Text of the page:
To determine stage-specific biomarkers of acute candidemia, the normalized serological expression of acute candidemia patients were compared against the humoral reactivity of the uninfected hospital patients and healthy individuals. Serodiagnostic antigens were defined as having an IgG response significantly greater in acute candidemia patients (days 0–14) as compared to the negative control groups with Benjamini and Hochberg (BH) adjusted Cyber-T p-values <0.05. Thirteen antigens met this requirement (Table 2). Moreover, among the proteins identified as serodiagnostic markers, proteins involved in oxidative stress response appeared to be enriched over other functional categories. Sln1 and Nik1 are two out of three histidine kinases on the cell surface protein microarray and they are both identified as serodiagnostic antigens. Sln1 and Nik1 are sensors for the high-osmolarity glycerol (HOG) pathway, a mitogen-activated protein kinase cascade responsible for osmotic and oxidative stress adaptation in C. albicans ,. In addition, the expression levels of CDR4, RAS2, and ALS9 are up-regulated during oxidative stress . Another functional group over-represented among the serodiagnostic antigens are transporters associated with drug resistance (Cdr1, Cdr4, and Yor1) .
The 13-serodiagnostic antigens were also evaluated with a two-way hierarchical cluster analysis on candidemia positive and negative sera. Interestingly, the sera clustered into two distinct groups based on their responses to the 13 antigens (Figure 2A). Cluster I contained 10 candidemia sera and only one uninfected hospital patient. Cluster II contained all 50 healthy individuals, 11 of the 12 hospital patients, and 8 acute candidemia sera (Figure 2A). To further confirm that the antigenic signatures identified during the acute phase of candidemia differed from the negative control groups, PCA was used to create a three-dimensional projection of the data (Figure 2B, 2C, and 2D). In agreement with the two-way hierarchical cluster analysis, two distinct groups were observed (Figure 2B and 2C). Also, the PCA of the negative control groups showed individuals are clustered together with the exception of one outlying uninfected hospital patient found clustered with the acute candidemia patients (Figure 2C and 2D). These data provide further support of the antigenic signature of patients during the acute phase of candidemia. Multiple linear regression models determined that the antigenic profiles of acute candidemia patients were not related to various risk factors (i.e. age, gender, course of treatment, coexisting disease, and recovery/fatality) (data not shown). However, this determination is limited by the small sample size of our study.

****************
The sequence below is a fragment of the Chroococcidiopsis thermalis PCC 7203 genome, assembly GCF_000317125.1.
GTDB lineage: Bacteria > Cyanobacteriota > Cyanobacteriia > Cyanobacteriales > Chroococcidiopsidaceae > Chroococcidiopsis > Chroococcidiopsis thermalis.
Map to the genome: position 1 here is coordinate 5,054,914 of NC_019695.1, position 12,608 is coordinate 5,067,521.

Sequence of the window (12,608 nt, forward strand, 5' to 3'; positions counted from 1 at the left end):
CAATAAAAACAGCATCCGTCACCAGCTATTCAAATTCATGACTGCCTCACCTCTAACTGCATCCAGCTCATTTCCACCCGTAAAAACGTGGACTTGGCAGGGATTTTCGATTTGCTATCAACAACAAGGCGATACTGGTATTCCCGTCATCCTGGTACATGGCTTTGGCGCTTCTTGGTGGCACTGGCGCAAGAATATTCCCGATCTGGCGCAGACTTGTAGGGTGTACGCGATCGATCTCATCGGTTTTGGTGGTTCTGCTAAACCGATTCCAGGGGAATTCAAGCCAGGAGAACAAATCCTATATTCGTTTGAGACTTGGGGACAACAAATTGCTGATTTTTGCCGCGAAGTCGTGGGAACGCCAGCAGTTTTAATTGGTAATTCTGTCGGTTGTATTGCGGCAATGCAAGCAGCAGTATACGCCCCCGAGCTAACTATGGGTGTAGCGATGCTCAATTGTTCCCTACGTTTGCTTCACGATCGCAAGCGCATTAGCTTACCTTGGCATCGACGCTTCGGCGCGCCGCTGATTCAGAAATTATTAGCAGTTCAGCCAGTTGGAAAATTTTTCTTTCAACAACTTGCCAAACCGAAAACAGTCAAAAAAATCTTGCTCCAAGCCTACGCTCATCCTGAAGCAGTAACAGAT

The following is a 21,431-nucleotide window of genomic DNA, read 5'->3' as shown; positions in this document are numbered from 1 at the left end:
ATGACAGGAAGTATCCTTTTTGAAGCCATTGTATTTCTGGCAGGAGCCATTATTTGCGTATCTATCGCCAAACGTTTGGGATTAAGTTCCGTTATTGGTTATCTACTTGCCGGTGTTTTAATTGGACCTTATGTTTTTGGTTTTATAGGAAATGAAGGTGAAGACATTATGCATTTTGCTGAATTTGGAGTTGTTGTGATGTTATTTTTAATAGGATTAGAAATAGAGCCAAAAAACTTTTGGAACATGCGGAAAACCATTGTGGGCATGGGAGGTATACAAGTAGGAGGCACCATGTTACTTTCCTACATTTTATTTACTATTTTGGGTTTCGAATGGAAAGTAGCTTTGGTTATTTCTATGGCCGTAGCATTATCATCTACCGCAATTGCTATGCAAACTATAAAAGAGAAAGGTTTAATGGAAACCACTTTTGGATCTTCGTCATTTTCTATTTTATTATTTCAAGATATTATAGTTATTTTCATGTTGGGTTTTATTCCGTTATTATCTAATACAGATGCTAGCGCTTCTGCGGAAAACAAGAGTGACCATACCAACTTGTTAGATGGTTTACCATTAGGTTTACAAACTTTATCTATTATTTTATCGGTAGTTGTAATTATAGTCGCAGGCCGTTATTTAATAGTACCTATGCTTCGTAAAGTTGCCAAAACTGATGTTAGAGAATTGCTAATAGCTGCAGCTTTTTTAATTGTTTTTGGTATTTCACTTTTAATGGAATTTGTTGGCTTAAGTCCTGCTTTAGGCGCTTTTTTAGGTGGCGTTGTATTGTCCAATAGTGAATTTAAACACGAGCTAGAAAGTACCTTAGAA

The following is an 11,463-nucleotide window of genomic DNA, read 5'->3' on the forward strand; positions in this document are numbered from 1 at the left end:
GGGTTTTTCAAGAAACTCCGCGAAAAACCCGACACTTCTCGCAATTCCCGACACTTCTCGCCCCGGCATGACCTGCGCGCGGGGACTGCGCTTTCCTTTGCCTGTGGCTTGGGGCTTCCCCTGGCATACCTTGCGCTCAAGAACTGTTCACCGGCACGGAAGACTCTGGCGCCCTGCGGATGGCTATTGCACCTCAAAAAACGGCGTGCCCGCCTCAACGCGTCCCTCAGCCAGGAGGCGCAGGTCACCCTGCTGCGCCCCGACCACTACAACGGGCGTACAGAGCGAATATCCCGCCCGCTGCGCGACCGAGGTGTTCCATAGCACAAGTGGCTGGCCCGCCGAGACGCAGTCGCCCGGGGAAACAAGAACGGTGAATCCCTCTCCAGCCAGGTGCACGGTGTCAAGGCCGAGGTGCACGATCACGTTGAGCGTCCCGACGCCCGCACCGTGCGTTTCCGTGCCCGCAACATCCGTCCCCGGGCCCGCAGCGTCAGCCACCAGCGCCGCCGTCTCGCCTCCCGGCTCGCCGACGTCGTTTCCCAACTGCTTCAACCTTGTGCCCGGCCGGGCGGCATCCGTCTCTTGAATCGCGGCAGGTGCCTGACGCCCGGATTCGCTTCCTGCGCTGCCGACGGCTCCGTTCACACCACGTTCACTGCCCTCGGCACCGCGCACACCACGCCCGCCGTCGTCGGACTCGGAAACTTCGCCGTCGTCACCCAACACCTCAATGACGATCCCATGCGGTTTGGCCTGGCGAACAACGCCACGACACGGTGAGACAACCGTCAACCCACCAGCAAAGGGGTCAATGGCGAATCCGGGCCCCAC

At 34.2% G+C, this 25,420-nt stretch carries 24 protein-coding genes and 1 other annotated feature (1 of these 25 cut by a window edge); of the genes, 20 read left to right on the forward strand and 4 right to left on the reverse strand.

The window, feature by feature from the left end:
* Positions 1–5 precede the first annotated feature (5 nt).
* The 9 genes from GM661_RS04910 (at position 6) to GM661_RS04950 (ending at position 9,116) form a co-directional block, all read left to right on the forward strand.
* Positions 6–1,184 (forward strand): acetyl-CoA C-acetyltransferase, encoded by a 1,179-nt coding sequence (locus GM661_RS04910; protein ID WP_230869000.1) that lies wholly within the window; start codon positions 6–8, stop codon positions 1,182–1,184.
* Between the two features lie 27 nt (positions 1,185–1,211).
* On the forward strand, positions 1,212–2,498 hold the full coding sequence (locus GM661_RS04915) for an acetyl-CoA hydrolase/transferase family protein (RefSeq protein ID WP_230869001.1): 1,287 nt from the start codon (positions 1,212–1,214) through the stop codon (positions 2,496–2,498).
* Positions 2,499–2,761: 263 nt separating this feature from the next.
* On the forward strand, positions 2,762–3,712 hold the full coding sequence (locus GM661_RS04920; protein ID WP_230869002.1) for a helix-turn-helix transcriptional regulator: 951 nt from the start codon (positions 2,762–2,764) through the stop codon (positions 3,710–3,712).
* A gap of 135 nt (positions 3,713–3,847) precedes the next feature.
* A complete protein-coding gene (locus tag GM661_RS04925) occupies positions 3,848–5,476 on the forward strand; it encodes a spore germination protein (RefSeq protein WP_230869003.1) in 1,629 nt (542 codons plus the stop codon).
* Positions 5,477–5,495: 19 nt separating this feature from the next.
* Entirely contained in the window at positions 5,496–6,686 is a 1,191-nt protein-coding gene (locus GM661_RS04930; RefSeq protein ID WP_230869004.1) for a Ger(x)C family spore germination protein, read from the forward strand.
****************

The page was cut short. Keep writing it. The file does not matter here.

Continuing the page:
(A) Two-way hierarchical cluster analyses of the 13 differentially expressed anti-C. albicans cell surface antibodies in acute candidemia sera. The heatmap is organized with antigens, in rows, and acute candidemia patients (n = 18) and negative controls groups (hospital patients (n = 12) and healthy individuals (n = 50)) in columns. The colorized scale ranks the antigens with red being the strongest, bright green the weakest, and black in between. (B, C & D) Principal component analyses of serum anti-C. albicans cell surface IgG antibody expression profiles that discriminate between candidemia patients and each negative control group (hospital patients and health individuals). Each circle denotes the anti-C. albicans cell surface antibody profile of a single serum specimen. Samples are color coded as the following acute candidemia patients (red), healthy individuals (green), and hospital patients (blue). (E) The graph shows the ROC curves generated using different sets of acute serodiagnositc antigens.